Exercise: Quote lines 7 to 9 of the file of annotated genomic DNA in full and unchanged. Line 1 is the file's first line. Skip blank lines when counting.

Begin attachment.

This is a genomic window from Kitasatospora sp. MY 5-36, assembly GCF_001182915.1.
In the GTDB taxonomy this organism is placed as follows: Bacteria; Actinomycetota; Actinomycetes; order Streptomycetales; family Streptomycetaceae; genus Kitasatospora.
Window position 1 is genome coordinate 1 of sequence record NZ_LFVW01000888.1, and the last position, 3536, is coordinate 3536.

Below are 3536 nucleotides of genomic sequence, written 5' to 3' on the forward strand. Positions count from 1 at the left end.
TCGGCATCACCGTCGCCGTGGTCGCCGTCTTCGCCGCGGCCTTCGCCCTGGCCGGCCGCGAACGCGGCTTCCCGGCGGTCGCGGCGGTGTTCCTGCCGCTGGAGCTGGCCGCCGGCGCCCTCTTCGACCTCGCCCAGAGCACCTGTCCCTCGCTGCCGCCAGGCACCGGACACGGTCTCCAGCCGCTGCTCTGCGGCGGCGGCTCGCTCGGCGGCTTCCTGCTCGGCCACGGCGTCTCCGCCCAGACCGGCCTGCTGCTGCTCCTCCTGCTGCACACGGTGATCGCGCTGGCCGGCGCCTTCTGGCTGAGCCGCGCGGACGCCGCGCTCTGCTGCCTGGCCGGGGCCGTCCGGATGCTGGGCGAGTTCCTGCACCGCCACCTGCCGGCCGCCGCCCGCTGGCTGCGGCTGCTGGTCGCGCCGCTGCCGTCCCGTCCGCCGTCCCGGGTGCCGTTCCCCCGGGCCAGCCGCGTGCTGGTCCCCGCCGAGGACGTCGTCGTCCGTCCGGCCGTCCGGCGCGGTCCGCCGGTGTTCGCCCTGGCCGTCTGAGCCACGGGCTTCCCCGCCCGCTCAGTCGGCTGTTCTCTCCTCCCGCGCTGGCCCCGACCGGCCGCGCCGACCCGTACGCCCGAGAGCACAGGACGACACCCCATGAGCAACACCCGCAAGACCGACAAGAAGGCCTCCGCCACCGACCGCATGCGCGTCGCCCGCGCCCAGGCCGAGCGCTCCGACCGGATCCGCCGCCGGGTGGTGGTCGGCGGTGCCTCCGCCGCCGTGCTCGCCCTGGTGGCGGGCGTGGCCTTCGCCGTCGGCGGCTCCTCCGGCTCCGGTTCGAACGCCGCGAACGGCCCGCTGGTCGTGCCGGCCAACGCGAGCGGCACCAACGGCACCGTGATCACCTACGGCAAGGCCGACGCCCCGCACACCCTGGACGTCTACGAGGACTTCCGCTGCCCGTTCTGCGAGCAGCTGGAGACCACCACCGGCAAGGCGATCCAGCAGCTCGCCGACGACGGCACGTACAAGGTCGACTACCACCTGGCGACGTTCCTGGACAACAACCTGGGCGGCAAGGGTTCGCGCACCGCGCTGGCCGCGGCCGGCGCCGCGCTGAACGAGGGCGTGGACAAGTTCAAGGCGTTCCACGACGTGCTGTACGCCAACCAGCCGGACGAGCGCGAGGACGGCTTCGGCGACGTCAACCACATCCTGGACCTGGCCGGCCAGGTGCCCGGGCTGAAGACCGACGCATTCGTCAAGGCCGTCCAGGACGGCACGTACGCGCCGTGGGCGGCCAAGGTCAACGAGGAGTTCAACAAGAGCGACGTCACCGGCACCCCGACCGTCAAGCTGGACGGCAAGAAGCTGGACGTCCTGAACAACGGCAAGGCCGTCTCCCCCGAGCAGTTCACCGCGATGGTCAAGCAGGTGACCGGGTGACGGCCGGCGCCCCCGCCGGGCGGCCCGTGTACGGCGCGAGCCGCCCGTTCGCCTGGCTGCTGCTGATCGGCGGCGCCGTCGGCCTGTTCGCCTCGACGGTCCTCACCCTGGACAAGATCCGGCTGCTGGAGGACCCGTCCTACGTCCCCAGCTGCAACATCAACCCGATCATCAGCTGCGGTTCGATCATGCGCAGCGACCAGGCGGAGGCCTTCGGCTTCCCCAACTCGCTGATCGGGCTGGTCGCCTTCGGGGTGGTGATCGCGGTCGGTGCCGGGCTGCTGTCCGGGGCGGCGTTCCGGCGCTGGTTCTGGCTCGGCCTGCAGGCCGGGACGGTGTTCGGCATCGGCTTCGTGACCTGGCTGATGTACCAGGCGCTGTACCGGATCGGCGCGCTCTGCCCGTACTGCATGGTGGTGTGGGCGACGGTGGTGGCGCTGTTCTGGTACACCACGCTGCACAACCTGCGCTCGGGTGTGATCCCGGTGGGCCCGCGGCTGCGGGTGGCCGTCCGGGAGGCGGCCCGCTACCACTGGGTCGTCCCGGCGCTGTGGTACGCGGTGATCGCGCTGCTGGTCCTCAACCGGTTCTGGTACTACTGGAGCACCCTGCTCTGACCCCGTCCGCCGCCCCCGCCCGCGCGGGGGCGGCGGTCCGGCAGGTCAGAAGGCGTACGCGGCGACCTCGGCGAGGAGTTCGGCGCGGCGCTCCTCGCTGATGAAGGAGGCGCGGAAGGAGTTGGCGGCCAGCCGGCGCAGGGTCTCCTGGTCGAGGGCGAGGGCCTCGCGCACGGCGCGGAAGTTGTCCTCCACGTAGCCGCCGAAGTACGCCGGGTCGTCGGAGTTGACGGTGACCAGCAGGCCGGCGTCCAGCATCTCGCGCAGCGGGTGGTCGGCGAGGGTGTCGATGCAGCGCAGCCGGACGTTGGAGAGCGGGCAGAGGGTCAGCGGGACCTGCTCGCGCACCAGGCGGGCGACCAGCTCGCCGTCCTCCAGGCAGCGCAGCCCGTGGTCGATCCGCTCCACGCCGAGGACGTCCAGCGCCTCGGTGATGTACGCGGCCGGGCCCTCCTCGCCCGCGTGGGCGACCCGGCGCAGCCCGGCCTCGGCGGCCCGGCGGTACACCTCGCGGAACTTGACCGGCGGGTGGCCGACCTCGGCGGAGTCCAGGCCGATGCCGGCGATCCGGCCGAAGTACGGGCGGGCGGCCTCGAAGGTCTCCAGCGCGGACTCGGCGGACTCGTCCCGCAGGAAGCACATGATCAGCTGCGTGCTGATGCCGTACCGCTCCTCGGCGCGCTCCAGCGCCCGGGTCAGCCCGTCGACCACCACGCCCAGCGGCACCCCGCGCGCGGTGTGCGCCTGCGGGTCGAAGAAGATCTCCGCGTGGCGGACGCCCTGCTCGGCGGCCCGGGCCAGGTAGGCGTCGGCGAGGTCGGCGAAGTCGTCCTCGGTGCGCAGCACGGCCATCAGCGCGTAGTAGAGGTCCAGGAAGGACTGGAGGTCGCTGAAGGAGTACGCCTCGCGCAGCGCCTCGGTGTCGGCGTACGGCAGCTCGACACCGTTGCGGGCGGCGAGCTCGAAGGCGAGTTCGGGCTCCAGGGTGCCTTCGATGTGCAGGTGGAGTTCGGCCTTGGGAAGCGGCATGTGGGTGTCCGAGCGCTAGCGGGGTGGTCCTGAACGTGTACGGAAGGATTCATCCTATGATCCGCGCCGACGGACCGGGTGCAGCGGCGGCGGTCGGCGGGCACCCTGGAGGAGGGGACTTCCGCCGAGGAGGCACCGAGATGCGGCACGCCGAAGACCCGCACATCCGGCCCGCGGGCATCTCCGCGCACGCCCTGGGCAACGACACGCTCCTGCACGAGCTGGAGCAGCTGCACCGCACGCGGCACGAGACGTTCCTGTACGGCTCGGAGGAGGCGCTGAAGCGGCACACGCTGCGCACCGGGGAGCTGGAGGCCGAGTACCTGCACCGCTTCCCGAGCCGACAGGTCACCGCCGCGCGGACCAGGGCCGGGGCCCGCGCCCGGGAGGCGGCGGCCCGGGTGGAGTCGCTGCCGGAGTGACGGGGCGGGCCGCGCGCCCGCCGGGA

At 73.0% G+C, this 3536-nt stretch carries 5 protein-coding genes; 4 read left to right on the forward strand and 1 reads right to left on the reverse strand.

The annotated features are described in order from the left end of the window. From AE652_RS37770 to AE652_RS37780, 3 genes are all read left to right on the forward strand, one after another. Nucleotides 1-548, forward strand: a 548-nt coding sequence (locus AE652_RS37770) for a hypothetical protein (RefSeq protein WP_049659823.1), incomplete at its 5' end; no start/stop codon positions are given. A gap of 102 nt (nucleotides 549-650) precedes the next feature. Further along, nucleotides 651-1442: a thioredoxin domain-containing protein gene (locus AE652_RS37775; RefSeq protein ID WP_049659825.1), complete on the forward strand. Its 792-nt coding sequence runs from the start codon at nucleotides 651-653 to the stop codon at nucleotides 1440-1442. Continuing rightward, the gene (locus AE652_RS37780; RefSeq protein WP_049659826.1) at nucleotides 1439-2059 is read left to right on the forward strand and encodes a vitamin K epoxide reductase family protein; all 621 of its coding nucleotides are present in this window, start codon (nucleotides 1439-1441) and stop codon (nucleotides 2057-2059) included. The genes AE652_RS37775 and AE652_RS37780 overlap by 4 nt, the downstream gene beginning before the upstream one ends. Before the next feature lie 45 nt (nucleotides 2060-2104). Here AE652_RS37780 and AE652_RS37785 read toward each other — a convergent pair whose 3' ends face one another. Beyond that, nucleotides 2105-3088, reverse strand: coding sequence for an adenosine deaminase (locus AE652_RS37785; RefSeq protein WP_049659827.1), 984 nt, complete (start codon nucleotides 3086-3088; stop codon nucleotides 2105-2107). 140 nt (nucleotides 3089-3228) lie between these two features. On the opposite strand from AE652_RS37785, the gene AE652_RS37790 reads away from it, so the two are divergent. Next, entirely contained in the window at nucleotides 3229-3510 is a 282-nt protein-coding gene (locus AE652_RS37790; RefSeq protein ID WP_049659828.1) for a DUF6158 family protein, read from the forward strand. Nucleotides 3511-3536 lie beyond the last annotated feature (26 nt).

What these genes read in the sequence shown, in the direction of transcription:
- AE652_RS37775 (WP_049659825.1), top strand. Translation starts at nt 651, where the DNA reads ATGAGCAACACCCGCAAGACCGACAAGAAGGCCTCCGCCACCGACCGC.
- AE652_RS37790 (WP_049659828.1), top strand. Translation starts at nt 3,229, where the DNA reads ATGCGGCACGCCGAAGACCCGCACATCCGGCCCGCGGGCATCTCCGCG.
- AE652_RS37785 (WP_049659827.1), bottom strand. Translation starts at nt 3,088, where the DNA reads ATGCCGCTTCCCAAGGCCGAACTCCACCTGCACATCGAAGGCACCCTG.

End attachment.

The annotated features are described in order from the left end of the window. From AE652_RS37770 to AE652_RS37780, 3 genes are all read left to right on the forward strand, one after another. Nucleotides 1-548, forward strand: a 548-nt coding sequence (locus AE652_RS37770) for a hypothetical protein (RefSeq protein WP_049659823.1), incomplete at its 5' end; no start/stop codon positions are given. A gap of 102 nt (nucleotides 549-650) precedes the next feature. Further along, nucleotides 651-1442: a thioredoxin domain-containing protein gene (locus AE652_RS37775; RefSeq protein ID WP_049659825.1), complete on the forward strand. Its 792-nt coding sequence runs from the start codon at nucleotides 651-653 to the stop codon at nucleotides 1440-1442. Continuing rightward, the gene (locus AE652_RS37780; RefSeq protein WP_049659826.1) at nucleotides 1439-2059 is read left to right on the forward strand and encodes a vitamin K epoxide reductase family protein; all 621 of its coding nucleotides are present in this window, start codon (nucleotides 1439-1441) and stop codon (nucleotides 2057-2059) included. The genes AE652_RS37775 and AE652_RS37780 overlap by 4 nt, the downstream gene beginning before the upstream one ends. Before the next feature lie 45 nt (nucleotides 2060-2104). Here AE652_RS37780 and AE652_RS37785 read toward each other — a convergent pair whose 3' ends face one another. Beyond that, nucleotides 2105-3088, reverse strand: coding sequence for an adenosine deaminase (locus AE652_RS37785; RefSeq protein WP_049659827.1), 984 nt, complete (start codon nucleotides 3086-3088; stop codon nucleotides 2105-2107). 140 nt (nucleotides 3089-3228) lie between these two features. On the opposite strand from AE652_RS37785, the gene AE652_RS37790 reads away from it, so the two are divergent. Next, entirely contained in the window at nucleotides 3229-3510 is a 282-nt protein-coding gene (locus AE652_RS37790; RefSeq protein ID WP_049659828.1) for a DUF6158 family protein, read from the forward strand. Nucleotides 3511-3536 lie beyond the last annotated feature (26 nt).

What these genes read in the sequence shown, in the direction of transcription:
- AE652_RS37775 (WP_049659825.1), top strand. Translation starts at nt 651, where the DNA reads ATGAGCAACACCCGCAAGACCGACAAGAAGGCCTCCGCCACCGACCGC.